Governor Wolf has asked for additional funds for education but Republicans in the Legislature aren’t ready to sign off on that just yet. While specific details of any budget details haven’t been released, here are some of the rumors circulating around Harrisburg.
– Republicans members of the General Assembly are looking for places to make cuts in Pennsylvania government before considering other forms of new revenue
– Republicans were not pleased that Governor Wolf vetoed H.B. 805 which would have eliminated seniority based furloughs for public school teachers. That veto may make it tougher for Governor Wolf to get extra money into education as Republican leaders have threatened to make the furlough legislation a bargaining issue in the additional funding discussion
– There seems to be more optimism that a budget will be enacted on time or at least far sooner than last year for a variety of reasons. Among those reasons: it’s an election year and Governor Wolf and legislative leaders have keep negotiations quiet this year and have not put their budget talks on public display… yet.
Your voice is extremely important in getting a budget enacted that will include an increase in funding to the basic education subsidy. We’re asking you to take action and send an email to your representatives in the legislature. It’s takes only minutes for your voice to be heard! (As always we encourage you to use your home address and email address.)
A FAIR FUNDING FORMULA
As we shared last week, we have great news that the Pennsylvania Legislature sent Governor Wolf H.B. 1552 which will enact a Fair Funding Formula for Pennsylvania’s schools. The General Assembly came to an agreement on a new formula that will count actual enrollment, plus a number of other factors including student poverty, local tax effort, district sparsity, and the number of students learning English. As the formula stands, only new state education funds will be run through this formula. Of course, a funding formula is only as good as the money going through it which is why it’s so important for you to join us in contacting state legislators urging them to put more money into education: We’re asking you to take action and send an email to your representatives in the legislature.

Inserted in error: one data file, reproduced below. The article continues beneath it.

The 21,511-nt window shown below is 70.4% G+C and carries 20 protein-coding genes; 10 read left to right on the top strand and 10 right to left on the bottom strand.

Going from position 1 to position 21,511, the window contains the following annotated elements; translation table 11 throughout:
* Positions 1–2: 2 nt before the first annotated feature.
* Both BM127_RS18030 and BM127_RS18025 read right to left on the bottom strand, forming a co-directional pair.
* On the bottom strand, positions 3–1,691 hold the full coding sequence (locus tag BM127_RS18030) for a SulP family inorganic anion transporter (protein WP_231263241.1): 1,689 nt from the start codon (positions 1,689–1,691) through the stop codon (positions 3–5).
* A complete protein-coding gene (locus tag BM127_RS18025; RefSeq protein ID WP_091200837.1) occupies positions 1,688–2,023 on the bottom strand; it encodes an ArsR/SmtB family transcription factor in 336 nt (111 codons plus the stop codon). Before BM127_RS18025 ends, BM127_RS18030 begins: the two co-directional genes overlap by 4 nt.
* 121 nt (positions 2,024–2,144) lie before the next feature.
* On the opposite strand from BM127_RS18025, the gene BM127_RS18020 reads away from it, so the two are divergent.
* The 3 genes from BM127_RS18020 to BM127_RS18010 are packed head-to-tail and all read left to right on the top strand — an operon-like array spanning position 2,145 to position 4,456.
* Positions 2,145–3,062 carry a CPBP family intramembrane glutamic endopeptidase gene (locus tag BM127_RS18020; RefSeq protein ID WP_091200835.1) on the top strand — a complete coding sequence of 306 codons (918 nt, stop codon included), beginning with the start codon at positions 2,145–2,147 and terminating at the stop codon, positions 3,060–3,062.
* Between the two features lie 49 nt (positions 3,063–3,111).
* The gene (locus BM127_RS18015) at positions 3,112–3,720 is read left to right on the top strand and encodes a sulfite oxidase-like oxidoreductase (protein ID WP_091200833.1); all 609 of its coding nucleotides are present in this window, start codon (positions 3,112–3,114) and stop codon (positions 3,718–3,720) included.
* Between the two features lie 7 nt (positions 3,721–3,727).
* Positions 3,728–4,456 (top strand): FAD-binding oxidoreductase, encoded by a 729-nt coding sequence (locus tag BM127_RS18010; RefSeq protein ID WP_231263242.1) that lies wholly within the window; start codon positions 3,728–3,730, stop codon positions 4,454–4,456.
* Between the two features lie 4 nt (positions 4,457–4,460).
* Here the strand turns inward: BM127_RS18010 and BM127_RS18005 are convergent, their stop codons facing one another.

PA JAZZ COUNCIL
Legislation has been introduced in the Pennsylvania Senate to create a Pennsylvania Council on Jazz. Under SB 1234, the five-member Council on Jazz would mirror the PA Council on the Arts. Council members would be appointed by the governor and the General Assembly. It would be responsible for promoting, marketing, encouraging, educating, protecting and preserving jazz in the commonwealth. The council would award grants that fulfill the responsibilities of the council, and it would get administrative support from the Council on the Arts.